The upcoming Academy Awards ceremony has been engulfed in controversy over race and gender. But films are not just about values or even about art; they are a big business. However, research carried out with some colleagues over almost two decades has come to the surprising conclusion that the economic impact of the Academy Awards may be limited at best.
One might think, for example, that the winner of the best actor or actress award would be a trove of gold for future films. This turns out not to be true.
Actress Jennifer Lawrence accepts the Best Actress award for 'Silver Linings Playbook' during the Oscars held at the Dolby Theatre on February 24, 2013 in Hollywood, California.
The statistics are not easy, since one has to take into account many variables which may affect the financial success of films, such as release dates, genres, reviews and ratings in addition to star participation. Then one has to tease out the value of decorated actors and actresses. In other words, just looking at the revenues of the latest film by Brad Pitt or Jennifer Lawrence means very little.
In fact, once the analysis is done, any correlation between star (past Academy Award winners and nominees) participation and the rate of return on film investment disappears. So, while having a big-name star headline a film does not hurt, film companies looking to strike gold with their next release should worry less about signing those A-listers. For example, "Monuments Men" (2014), with recent Oscar winners Jean Durjadin and Cate Blanchett, as well as with nominees George Clooney, Matt Damon and Bill Murray, ended up with tepid reviews and lackluster box office success.
If Academy Award winning actors do not matter, why do profit-oriented studios use stars? And should we look elsewhere in the award ceremony when it comes to ROI?
The first question is the harder one. However, some work we have done seems to suggest that stars serve as an insurance policy for executives. The movie industry is a business with few successes and many failures. Executives' tenure tends to be short in general; even shorter for those who greenlight movies that do not shine. If a star is attached to a project, then the "who knew" argument (who knew that a film with Johnny Depp would flop, to take a recent example) may save someone's job.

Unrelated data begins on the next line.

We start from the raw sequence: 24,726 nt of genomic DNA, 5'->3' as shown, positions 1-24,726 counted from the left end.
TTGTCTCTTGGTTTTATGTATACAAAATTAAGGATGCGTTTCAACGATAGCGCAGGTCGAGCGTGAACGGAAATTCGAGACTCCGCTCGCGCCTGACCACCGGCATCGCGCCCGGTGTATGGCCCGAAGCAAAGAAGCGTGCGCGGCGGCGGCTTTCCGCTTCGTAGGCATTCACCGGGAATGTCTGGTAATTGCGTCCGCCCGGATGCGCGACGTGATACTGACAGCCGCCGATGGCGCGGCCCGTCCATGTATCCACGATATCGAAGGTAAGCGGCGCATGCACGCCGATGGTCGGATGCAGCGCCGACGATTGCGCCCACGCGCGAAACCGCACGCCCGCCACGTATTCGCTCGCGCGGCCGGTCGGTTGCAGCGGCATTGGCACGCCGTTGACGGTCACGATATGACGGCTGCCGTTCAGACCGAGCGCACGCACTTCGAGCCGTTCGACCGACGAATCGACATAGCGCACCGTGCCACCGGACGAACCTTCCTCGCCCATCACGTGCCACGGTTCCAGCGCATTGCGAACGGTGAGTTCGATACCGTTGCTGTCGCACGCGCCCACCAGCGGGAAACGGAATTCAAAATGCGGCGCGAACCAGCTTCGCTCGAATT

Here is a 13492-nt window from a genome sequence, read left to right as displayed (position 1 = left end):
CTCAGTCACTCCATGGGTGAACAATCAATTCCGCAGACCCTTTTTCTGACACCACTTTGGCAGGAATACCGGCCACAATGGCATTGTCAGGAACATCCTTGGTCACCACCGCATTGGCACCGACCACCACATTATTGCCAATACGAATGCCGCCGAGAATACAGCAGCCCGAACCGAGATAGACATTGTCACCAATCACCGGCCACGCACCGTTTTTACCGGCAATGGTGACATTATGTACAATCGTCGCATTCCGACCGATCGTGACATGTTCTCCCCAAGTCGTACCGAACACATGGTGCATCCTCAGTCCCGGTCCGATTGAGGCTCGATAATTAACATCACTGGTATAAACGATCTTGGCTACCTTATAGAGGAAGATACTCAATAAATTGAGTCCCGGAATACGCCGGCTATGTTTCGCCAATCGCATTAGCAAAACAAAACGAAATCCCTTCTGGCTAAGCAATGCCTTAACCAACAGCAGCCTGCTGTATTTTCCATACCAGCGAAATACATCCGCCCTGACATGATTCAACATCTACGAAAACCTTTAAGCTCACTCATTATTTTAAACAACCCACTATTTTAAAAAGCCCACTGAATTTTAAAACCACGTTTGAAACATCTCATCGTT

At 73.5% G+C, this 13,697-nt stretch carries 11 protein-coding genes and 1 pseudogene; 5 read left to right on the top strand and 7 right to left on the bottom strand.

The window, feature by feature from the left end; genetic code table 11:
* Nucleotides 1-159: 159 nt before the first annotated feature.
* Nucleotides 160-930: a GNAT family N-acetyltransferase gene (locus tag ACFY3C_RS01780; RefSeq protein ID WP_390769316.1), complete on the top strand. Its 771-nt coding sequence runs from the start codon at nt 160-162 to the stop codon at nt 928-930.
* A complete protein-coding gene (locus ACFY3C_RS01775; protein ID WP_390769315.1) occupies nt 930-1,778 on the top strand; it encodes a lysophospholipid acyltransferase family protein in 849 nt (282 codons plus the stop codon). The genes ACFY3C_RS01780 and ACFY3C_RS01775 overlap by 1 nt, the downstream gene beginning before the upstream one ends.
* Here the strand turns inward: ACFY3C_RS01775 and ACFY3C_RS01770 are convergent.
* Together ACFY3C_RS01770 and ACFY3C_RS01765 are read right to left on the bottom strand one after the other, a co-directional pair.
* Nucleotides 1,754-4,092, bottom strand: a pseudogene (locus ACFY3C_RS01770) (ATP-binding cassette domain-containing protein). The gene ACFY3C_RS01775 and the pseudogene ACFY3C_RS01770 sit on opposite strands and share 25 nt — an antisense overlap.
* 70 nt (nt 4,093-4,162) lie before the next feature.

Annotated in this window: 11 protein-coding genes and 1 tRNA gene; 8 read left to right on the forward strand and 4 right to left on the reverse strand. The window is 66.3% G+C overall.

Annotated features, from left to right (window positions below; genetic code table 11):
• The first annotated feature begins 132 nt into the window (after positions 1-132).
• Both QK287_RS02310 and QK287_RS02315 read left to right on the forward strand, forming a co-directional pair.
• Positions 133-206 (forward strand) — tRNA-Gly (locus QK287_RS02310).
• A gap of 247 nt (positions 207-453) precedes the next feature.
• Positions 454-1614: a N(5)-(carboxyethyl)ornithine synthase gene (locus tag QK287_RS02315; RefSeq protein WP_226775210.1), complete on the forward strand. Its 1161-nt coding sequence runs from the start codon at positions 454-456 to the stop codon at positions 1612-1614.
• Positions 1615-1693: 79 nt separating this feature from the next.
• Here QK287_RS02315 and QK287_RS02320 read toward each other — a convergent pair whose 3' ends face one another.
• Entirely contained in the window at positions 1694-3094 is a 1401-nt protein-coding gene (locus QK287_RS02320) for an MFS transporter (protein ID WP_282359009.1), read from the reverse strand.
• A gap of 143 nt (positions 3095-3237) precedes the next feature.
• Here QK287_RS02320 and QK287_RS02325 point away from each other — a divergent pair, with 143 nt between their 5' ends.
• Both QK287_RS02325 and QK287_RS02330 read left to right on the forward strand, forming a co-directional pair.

As to the second question, several decades of research have brought us much closer to understanding what makes movies tick. Our work shows that there are several types of movies, in particular family films and sequels, that are more profitable, everything else equal. Studios have taken notice, and regardless of which very worthwhile movie wins the Best Film award, we can expect more family oriented sequels in the foreseeable future.
Moreover, we need to look away from the acting awards. Our past and present work suggests that there is a correlation between highly valued screenplays and financially successful movies and that experienced directors can dramatically increase the rate of return on their film investment.
An interesting illustration is that in 40 years of Academy Awards (up to 2013), the director of all but one Best Picture winners ("Driving Miss Daisy") was nominated for an Oscar, and 83 percent of these nominated directors won. On the "dark side", 97 percent of the directors of the worst pictures were nominated for Razzies and 67 percent "won."
Similarly, screenwriting awards are also highly correlated with decorated films. So, if I were handicapping this year's awards, the most surprising Best Film win would be Mad Max, the only contender where the screenwriter is not nominated for an Oscar, or "Bridge of Spies, " the only nominated film with no nod for the director. On the other hand, Steven Spielberg is Steven Spielberg so my vote for the most unlikely winner still goes to "Mad Max."
And for the film studio executives in the audience and at home, the scientific evidence is consistent: Ignore the Best Actor and Actress Awards. And tune out after the winner of the Best Director and Best Screenwriter are announced so you can immediately hire them for the next sequel.
Commentary by S. Abraham Ravid, Sy Syms Professor of finance and chairman of the finance department at the Syms School of Business at Yeshiva University. Previous full time and visiting appointments include the University of Chicago, Yale, Cornell, NYU, Columbia, UCLA, Rutgers and institutions in Europe and in Israel. Prof. Ravid's research has been published in top journals in finance, economics, and marketing and cited in the Wall Street Journal, New York Times, NPR, CNBC, BBC and other media around the world. He created courses on the economics of the movie business at NYU, UCLA and Yale.
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